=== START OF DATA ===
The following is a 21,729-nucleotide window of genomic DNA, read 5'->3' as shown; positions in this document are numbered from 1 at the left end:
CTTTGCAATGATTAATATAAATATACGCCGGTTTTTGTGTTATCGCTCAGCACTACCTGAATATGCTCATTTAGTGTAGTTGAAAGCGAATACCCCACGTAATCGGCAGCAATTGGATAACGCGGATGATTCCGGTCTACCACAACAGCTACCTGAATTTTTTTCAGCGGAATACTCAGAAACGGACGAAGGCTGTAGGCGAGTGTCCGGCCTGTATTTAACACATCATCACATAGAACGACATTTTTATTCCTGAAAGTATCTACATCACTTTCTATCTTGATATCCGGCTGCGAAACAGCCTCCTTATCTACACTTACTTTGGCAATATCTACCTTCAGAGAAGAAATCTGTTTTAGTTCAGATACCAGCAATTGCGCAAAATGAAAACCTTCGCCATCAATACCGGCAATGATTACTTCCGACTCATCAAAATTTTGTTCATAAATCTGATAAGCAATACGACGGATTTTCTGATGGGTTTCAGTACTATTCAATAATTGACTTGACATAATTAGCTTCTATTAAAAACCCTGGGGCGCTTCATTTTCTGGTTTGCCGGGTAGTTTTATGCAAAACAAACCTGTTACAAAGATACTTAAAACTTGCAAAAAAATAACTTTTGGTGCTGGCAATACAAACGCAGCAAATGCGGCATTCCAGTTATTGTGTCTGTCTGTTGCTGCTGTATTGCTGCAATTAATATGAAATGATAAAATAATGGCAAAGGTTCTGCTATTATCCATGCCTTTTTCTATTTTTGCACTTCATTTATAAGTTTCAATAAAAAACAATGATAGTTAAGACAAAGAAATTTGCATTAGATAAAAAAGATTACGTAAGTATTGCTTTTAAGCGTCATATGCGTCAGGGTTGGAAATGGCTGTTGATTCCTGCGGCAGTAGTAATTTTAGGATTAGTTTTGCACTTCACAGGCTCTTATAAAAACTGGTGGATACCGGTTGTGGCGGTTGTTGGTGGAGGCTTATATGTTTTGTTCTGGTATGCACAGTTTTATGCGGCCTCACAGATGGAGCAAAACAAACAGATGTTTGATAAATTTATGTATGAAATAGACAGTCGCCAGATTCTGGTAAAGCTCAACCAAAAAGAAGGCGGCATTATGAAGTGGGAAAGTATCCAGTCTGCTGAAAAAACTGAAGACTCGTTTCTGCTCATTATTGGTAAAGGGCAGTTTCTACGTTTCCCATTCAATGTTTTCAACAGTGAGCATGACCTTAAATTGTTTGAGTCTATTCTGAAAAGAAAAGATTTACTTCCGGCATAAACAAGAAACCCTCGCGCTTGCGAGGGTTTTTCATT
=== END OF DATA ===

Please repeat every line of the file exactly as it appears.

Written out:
The following is a 21,729-nucleotide window of genomic DNA, read 5'->3' as shown; positions in this document are numbered from 1 at the left end:
CTTTGCAATGATTAATATAAATATACGCCGGTTTTTGTGTTATCGCTCAGCACTACCTGAATATGCTCATTTAGTGTAGTTGAAAGCGAATACCCCACGTAATCGGCAGCAATTGGATAACGCGGATGATTCCGGTCTACCACAACAGCTACCTGAATTTTTTTCAGCGGAATACTCAGAAACGGACGAAGGCTGTAGGCGAGTGTCCGGCCTGTATTTAACACATCATCACATAGAACGACATTTTTATTCCTGAAAGTATCTACATCACTTTCTATCTTGATATCCGGCTGCGAAACAGCCTCCTTATCTACACTTACTTTGGCAATATCTACCTTCAGAGAAGAAATCTGTTTTAGTTCAGATACCAGCAATTGCGCAAAATGAAAACCTTCGCCATCAATACCGGCAATGATTACTTCCGACTCATCAAAATTTTGTTCATAAATCTGATAAGCAATACGACGGATTTTCTGATGGGTTTCAGTACTATTCAATAATTGACTTGACATAATTAGCTTCTATTAAAAACCCTGGGGCGCTTCATTTTCTGGTTTGCCGGGTAGTTTTATGCAAAACAAACCTGTTACAAAGATACTTAAAACTTGCAAAAAAATAACTTTTGGTGCTGGCAATACAAACGCAGCAAATGCGGCATTCCAGTTATTGTGTCTGTCTGTTGCTGCTGTATTGCTGCAATTAATATGAAATGATAAAATAATGGCAAAGGTTCTGCTATTATCCATGCCTTTTTCTATTTTTGCACTTCATTTATAAGTTTCAATAAAAAACAATGATAGTTAAGACAAAGAAATTTGCATTAGATAAAAAAGATTACGTAAGTATTGCTTTTAAGCGTCATATGCGTCAGGGTTGGAAATGGCTGTTGATTCCTGCGGCAGTAGTAATTTTAGGATTAGTTTTGCACTTCACAGGCTCTTATAAAAACTGGTGGATACCGGTTGTGGCGGTTGTTGGTGGAGGCTTATATGTTTTGTTCTGGTATGCACAGTTTTATGCGGCCTCACAGATGGAGCAAAACAAACAGATGTTTGATAAATTTATGTATGAAATAGACAGTCGCCAGATTCTGGTAAAGCTCAACCAAAAAGAAGGCGGCATTATGAAGTGGGAAAGTATCCAGTCTGCTGAAAAAACTGAAGACTCGTTTCTGCTCATTATTGGTAAAGGGCAGTTTCTACGTTTCCCATTCAATGTTTTCAACAGTGAGCATGACCTTAAATTGTTTGAGTCTATTCTGAAAAGAAAAGATTTACTTCCGGCATAAACAAGAAACCCTCGCGCTTGCGAGGGTTTTTCATT